### Abstract

Randomized Phase III clinical trials serve as the gold-standard for the evaluation of the efficacy of a medical intervention. Although research and development in earlier stages together with rigorous statistical examination assure a small probability of false positive for a given trial, it is unclear how many false positives were generated from the large number of randomized Phase III trials from the biopharmaceutical industry in the United States. The proportion of comparisons in Phase III trials where the medical intervention has null or negative efficacy, or proportion of null or negative (PNN), is at the central position for the estimation and control of the number of false positives. We seek to estimate PNN using a new Bayesian deconvolution method. Using data from clinicaltrials.gov and other data sources, we identified 1393 trials completed in 2008–2012 that meet our study entry criteria, which are dominated by trials on drugs for treatment purpose. Among the 1221 trials with results available on the selected comparisons, 789 (64.6%) show statistically significant superiority of the intervention, with 561 (45.9%) having a two-sided p-value less than 0.001. The PNN is estimated to be no more than 7–9%. Based on the PNN, we estimated that 18–22% of the trials have at least one comparison with null or negative efficacy, leading to an expectation of no more than 6–8 trials with at least one false positive comparison over a 5-year period.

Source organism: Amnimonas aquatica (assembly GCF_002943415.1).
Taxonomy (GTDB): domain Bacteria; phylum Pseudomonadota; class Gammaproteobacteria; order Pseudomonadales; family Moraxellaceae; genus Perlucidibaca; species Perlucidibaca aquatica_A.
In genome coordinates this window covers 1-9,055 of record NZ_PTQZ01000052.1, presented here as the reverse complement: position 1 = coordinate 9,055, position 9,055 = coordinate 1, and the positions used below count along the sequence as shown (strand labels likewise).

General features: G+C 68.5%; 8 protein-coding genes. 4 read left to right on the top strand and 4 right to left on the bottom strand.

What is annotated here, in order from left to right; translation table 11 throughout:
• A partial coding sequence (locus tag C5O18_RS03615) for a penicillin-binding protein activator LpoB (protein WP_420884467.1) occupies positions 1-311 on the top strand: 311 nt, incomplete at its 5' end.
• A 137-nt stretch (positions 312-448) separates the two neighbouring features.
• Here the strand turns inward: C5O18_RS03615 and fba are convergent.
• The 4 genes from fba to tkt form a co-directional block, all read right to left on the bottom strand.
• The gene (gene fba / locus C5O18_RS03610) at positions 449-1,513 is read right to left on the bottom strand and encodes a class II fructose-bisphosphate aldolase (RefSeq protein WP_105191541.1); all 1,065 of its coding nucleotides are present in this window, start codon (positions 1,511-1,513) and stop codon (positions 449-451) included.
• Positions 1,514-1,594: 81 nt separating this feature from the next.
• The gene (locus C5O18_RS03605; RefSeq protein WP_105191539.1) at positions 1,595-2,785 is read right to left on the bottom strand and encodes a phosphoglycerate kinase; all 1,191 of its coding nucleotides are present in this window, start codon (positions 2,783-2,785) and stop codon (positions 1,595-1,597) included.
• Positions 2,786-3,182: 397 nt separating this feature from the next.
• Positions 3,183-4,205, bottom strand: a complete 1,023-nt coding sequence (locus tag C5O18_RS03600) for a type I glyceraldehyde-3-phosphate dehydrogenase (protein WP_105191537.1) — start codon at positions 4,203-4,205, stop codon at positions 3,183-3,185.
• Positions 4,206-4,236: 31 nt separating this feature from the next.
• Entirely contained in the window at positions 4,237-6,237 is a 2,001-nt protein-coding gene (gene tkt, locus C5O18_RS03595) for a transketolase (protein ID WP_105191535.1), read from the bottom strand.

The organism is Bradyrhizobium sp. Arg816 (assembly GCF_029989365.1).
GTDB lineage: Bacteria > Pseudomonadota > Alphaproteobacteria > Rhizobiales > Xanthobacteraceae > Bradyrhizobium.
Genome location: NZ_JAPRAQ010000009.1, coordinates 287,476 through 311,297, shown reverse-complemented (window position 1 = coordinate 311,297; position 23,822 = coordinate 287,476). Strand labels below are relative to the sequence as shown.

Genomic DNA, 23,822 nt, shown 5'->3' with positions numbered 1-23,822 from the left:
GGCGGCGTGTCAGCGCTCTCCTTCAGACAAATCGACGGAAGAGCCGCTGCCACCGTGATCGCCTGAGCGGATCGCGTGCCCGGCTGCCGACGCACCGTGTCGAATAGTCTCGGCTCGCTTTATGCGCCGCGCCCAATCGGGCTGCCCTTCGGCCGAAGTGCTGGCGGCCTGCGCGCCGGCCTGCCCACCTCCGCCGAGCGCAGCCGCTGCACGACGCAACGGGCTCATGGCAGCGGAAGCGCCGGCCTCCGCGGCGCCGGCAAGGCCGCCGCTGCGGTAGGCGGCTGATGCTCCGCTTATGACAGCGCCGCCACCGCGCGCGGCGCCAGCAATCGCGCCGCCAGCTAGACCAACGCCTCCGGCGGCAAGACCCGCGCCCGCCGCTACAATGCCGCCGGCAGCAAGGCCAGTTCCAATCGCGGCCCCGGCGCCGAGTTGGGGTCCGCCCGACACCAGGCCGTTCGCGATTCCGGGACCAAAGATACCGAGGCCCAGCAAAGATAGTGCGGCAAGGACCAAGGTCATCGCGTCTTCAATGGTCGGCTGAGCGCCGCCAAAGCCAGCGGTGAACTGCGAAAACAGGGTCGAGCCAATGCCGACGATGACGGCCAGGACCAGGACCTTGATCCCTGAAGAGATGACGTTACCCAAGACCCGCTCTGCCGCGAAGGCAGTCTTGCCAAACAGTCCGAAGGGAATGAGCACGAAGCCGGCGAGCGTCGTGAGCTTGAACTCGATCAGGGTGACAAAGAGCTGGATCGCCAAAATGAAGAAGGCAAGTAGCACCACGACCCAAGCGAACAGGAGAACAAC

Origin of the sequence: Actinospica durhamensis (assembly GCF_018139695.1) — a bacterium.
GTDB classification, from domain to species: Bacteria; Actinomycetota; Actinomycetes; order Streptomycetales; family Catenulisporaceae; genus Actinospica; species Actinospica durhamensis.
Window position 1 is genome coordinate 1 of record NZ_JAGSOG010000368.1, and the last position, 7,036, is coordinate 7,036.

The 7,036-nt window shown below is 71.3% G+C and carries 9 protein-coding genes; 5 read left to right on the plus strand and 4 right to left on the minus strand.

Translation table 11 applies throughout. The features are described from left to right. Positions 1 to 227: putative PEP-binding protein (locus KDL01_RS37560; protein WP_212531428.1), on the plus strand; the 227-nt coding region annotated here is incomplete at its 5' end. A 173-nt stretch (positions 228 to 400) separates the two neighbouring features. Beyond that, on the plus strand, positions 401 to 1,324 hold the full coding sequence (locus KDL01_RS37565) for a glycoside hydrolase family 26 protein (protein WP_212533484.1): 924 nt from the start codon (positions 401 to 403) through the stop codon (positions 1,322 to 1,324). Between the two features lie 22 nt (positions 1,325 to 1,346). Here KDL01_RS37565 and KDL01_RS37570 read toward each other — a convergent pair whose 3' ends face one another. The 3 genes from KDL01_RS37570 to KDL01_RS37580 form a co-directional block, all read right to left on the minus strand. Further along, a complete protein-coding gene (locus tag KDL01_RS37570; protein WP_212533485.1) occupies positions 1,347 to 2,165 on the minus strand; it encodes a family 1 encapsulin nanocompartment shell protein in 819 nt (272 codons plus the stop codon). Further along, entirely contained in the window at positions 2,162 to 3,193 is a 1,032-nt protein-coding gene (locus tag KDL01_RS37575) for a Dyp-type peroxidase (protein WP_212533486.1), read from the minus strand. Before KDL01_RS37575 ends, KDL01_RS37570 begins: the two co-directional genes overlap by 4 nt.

Original language | English (US) |
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Pages (from-to) | 719-731 |

Number of pages | 13 |

Journal | Journal of biopharmaceutical statistics |

Volume | 27 |

Issue number | 5 |

DOIs | |

State | Published - Sep 3 2017 |

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### Keywords

- Bayesian deconvolution
- false positive control
- phase III
- randomized trials

### ASJC Scopus subject areas

- Statistics and Probability
- Pharmacology
- Pharmacology (medical)

### Cite this

*Journal of biopharmaceutical statistics*,

*27*(5), 719-731. https://doi.org/10.1080/10543406.2016.1222536